At the urging of the city's Citizens' Police Review Board chair, the U.S. Attorney's Office says it's investigating whether a homeless man's civil rights were violated last year when he was arrested by an Orlando Police officer.
"We are currently reviewing information pertaining to that incident," says William Daniels, a spokesman for the office, which operates under the U.S. Attorney General. "No further information is available at this time."
Last August, videos from a police body camera and cellphone show Officer James Wilson approaching Terre Johnson, who was sitting on the curb along Ossie Street. Wilson confronted Johnson for sitting on city-owned property and having his feet in the street. In the body cam video, Johnson repeatedly tells Wilson he isn't doing anything wrong, while Wilson threatens to arrest him for camping on public property and suggests the homeless man won't be able to pay a citation.
"Get out my face," Johnson tells Wilson before he was tackled to the ground by the officer.
After Wilson tells Johnson to stop resisting, his body cam shuts off, and an Orlando Police spokesperson told the Orlando Sentinel that the camera stopped recording because the cord disconnected. A cellphone video captures the rest of the confrontation.
OPD says both men were injured in the fight. Johnson, who was charged with resisting arrest with violence and battery on a law enforcement officer, had his charges downgraded to simple battery and was ultimately found not guilty in the incident, the Sentinel reports. OPD launched an Internal Affairs investigation into the incident, finding that "Mr. Johnson began to walk away from Officer Wilson disobeying his lawful commands, and when Officer Wilson attempted to go hands on with Mr. Johnson in order to make the arrest, Mr. Johnson violently resisted Officer Wilson and began to batter the officer."
Internal Affairs found Wilson violated rules regarding conduct toward the public, but exonerated him on the use of force against Johnson. You can read a summary of the Internal Affairs investigation below. 15-53_Summary.pdf
The Citizens' Review Board did not agree with OPD's decision to exonerate Wilson and sent a letter to OPD Chief John Mina about the incident. You can read the full letter below. 2016APR13-CPRB-LetterToChiefMina_15-53.pdf
"Officer Wilson did not issue any commands to Mr. Johnson to stop or place him under arrest," the letter says. "As such, Mr. Johnson has a constitutional right to leave. … Incidents such as these, followed by exonerations, combine to have a toxic effect upon the relationship between citizens and police."
Citizens' Review Board chair Henry Lim says he referred the case to the U.S. Attorney's Office because he felt Johnson's civil rights were potentially violated.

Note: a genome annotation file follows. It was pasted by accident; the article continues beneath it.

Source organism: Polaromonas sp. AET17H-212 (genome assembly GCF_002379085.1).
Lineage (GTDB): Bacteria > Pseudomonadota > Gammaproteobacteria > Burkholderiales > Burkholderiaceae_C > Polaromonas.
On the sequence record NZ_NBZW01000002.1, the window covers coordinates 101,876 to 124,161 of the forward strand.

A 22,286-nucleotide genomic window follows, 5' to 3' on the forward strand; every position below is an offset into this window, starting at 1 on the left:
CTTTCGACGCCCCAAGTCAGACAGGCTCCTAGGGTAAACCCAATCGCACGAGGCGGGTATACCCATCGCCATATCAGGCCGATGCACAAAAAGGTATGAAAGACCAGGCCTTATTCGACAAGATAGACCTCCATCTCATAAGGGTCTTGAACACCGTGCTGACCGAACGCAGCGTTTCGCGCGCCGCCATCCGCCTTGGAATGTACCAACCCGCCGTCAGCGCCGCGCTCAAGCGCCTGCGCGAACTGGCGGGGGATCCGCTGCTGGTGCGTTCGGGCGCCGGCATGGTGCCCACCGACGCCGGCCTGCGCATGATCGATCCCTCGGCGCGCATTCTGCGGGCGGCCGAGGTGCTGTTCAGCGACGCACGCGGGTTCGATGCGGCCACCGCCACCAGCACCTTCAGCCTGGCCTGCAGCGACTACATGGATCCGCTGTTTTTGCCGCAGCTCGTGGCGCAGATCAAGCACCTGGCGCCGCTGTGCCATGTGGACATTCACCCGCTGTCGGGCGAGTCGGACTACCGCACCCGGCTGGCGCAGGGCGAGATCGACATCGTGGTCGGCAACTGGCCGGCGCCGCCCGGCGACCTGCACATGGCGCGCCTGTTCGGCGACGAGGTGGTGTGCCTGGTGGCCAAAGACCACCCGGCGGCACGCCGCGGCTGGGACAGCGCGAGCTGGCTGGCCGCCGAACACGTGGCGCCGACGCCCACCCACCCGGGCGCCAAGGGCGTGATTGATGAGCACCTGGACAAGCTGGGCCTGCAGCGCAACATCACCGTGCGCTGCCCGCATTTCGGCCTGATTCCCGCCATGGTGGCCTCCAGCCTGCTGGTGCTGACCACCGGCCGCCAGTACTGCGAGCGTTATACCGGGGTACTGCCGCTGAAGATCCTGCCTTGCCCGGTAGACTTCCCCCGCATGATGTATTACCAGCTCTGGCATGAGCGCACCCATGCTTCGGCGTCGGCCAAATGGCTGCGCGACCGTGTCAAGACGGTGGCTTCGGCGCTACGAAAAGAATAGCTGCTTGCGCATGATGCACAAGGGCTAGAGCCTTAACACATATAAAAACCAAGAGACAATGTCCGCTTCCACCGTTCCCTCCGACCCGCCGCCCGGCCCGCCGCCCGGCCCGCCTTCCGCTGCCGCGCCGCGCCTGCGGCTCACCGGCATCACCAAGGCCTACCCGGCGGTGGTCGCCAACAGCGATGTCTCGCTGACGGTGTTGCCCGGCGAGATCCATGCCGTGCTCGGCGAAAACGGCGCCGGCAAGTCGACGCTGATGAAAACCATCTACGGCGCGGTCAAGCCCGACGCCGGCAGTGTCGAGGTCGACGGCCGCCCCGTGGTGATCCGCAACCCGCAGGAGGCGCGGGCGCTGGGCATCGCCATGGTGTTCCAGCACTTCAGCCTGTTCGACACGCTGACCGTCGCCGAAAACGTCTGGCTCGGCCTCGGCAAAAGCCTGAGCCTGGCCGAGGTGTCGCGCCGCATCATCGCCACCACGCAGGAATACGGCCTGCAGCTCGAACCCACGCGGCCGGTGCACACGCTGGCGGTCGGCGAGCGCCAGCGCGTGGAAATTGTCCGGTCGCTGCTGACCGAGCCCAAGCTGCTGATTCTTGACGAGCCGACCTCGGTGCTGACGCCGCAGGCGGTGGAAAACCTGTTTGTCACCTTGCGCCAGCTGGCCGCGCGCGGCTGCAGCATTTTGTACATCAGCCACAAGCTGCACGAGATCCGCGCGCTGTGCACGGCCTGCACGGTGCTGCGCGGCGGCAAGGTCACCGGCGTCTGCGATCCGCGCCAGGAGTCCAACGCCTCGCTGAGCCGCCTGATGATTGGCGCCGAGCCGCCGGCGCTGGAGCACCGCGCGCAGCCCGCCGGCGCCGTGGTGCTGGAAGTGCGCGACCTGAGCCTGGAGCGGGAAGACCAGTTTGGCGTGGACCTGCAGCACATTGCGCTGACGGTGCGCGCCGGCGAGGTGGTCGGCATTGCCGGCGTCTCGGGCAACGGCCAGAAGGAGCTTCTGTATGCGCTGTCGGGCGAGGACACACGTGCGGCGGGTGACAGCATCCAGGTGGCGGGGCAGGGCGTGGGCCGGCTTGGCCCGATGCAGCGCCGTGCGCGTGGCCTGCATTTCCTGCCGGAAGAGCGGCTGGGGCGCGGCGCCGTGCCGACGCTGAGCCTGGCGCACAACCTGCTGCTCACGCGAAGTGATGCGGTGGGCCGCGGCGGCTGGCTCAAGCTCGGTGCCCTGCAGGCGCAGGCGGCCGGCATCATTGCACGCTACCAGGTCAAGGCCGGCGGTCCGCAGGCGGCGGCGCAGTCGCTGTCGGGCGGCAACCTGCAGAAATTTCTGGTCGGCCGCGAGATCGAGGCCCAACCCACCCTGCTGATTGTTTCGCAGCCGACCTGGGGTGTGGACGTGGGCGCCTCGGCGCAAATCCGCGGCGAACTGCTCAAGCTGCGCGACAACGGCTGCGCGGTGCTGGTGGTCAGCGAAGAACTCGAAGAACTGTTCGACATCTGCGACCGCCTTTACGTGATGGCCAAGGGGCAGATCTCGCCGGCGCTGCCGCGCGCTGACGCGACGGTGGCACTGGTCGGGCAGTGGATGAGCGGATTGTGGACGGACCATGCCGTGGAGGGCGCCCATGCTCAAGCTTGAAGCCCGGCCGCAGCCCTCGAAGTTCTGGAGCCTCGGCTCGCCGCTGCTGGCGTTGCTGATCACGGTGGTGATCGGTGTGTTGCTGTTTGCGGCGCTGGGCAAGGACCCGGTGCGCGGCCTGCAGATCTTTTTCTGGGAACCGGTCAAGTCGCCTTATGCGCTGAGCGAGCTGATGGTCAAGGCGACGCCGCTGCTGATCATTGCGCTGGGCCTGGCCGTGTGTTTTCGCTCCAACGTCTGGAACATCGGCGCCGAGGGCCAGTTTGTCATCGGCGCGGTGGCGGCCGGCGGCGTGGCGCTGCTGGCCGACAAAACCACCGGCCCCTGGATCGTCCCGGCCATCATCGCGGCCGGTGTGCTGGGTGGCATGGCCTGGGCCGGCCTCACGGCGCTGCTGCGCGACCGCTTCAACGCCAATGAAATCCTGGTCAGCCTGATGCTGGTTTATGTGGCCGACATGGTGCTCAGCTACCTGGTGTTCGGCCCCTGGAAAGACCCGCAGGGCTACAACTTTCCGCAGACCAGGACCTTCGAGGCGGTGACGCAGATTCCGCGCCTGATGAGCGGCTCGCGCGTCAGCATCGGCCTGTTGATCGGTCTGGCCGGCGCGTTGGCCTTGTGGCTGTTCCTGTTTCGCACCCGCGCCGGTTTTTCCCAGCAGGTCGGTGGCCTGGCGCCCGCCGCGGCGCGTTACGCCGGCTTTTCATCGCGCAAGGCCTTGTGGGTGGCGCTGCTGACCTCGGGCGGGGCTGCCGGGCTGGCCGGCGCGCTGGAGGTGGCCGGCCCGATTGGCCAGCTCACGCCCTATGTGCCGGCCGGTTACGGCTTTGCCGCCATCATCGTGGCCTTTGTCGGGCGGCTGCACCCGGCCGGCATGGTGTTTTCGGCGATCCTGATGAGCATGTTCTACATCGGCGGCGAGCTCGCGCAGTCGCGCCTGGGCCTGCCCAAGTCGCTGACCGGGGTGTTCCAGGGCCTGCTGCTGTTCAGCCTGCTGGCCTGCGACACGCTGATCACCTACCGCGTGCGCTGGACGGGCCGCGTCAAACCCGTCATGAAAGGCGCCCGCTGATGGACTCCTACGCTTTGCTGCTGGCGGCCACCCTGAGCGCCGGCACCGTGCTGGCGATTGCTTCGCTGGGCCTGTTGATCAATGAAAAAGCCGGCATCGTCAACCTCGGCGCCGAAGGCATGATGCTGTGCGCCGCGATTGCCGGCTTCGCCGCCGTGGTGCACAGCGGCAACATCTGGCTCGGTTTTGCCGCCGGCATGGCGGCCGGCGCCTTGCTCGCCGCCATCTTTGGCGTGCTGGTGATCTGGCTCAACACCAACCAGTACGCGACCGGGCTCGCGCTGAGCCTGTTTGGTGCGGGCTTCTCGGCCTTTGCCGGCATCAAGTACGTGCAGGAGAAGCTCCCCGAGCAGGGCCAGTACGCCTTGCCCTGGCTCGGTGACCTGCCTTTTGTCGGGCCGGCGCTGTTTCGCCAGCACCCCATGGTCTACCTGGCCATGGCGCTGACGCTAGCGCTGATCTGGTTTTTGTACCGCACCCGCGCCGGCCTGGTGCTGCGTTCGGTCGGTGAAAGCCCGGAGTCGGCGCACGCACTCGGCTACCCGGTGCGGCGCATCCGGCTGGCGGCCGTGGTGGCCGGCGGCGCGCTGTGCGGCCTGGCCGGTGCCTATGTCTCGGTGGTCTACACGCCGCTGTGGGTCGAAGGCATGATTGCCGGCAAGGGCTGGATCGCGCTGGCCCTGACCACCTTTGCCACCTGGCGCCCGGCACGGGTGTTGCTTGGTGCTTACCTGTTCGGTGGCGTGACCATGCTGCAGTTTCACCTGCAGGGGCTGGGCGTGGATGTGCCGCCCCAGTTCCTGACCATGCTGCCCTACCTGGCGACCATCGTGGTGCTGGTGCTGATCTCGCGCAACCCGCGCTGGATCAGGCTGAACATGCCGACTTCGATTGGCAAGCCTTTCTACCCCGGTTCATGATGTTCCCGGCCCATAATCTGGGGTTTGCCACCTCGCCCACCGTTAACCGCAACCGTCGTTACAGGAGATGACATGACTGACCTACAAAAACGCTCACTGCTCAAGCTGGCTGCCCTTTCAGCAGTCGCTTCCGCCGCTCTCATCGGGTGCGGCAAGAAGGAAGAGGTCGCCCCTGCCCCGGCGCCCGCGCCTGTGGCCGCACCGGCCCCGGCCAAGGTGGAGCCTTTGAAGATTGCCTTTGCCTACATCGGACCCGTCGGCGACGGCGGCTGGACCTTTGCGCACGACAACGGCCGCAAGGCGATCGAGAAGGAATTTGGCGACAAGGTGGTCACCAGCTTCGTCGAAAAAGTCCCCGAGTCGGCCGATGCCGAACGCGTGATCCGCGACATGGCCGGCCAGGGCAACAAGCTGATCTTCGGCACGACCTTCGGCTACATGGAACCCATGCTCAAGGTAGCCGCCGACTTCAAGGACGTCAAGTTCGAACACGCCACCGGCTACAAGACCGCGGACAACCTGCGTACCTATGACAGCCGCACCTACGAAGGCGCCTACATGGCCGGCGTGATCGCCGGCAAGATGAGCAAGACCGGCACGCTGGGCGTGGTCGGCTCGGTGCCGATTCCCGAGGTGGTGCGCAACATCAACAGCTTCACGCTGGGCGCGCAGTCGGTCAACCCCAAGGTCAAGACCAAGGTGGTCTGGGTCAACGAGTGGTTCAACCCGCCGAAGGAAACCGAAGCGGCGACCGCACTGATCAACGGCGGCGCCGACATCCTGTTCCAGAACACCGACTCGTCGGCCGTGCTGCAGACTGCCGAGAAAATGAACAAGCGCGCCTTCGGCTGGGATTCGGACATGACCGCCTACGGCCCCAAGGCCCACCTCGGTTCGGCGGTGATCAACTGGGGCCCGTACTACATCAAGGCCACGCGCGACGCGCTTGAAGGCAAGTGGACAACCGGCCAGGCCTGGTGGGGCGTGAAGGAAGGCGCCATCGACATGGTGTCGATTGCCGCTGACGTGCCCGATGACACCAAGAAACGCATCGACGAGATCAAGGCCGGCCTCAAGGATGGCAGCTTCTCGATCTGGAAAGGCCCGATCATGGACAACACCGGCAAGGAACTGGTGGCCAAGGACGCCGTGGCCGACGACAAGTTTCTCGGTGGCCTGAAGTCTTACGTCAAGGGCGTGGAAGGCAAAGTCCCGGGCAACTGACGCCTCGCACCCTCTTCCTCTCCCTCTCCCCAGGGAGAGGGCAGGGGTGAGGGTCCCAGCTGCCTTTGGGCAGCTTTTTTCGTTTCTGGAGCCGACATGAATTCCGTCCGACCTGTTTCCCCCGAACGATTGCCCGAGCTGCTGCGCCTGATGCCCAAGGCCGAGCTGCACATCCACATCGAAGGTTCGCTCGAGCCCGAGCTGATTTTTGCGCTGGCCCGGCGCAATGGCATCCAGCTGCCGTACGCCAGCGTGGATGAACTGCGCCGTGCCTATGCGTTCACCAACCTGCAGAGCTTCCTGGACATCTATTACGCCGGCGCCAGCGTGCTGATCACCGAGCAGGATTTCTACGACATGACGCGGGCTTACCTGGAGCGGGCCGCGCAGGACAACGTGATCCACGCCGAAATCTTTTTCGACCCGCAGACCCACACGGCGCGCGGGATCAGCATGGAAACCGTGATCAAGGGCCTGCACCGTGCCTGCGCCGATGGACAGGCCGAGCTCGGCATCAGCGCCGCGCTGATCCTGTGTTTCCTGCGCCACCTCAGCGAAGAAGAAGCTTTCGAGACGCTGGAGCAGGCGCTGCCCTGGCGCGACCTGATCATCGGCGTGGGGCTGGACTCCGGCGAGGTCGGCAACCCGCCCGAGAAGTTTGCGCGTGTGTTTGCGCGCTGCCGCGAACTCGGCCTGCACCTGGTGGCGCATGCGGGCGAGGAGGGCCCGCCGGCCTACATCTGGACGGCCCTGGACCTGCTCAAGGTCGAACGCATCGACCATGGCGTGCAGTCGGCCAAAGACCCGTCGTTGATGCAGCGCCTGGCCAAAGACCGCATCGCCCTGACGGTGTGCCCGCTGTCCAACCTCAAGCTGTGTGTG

"Johnson was never told to stop or that he was under arrest before being attacked by a police officer," he says. "I didn't see local authorities taking any action."
Lim says he also saw a potential conflict in that Wilson has family related to local police union president Shawn Dunlap. James Preston, president of the state Fraternal Order of Police, has criticized Lim and accused him of "politicizing the case to further his campaign for the State House District 47 seat," according to the Sentinel.
Lim says he's not playing politics with the case and is not an "anti-police" figure.
"I'm not in this to gain publicity," he says. "I did it as a concerned citizen. Whatever the U.S. Attorney's Office decides, I will live with. I think the overwhelming majority of police do an excellent job … but my main concern is to make sure we don't mess with the relationship that the community has with the police. We need a strong relationship. That's the only way we can maintain a safe community."
Lim adds the Citizens' Review Board is trying to schedule a meeting for later this month about how to make the board more effective. The board's decisions are non-binding and more of a recommendation. Mina told the Sentinel that OPD would go along with the investigation, though he doesn't think it's under the scope of the U.S. Attorney's Office. When Orlando Weekly asked for further comment, a police spokesperson sent us this statement from the city:
"The City recognizes the importance of outside review, which is why we have an established process that involves multiple levels of review and includes outside agencies," the statement says. "We remain committed to ensuring transparency and certainly welcome any additional review."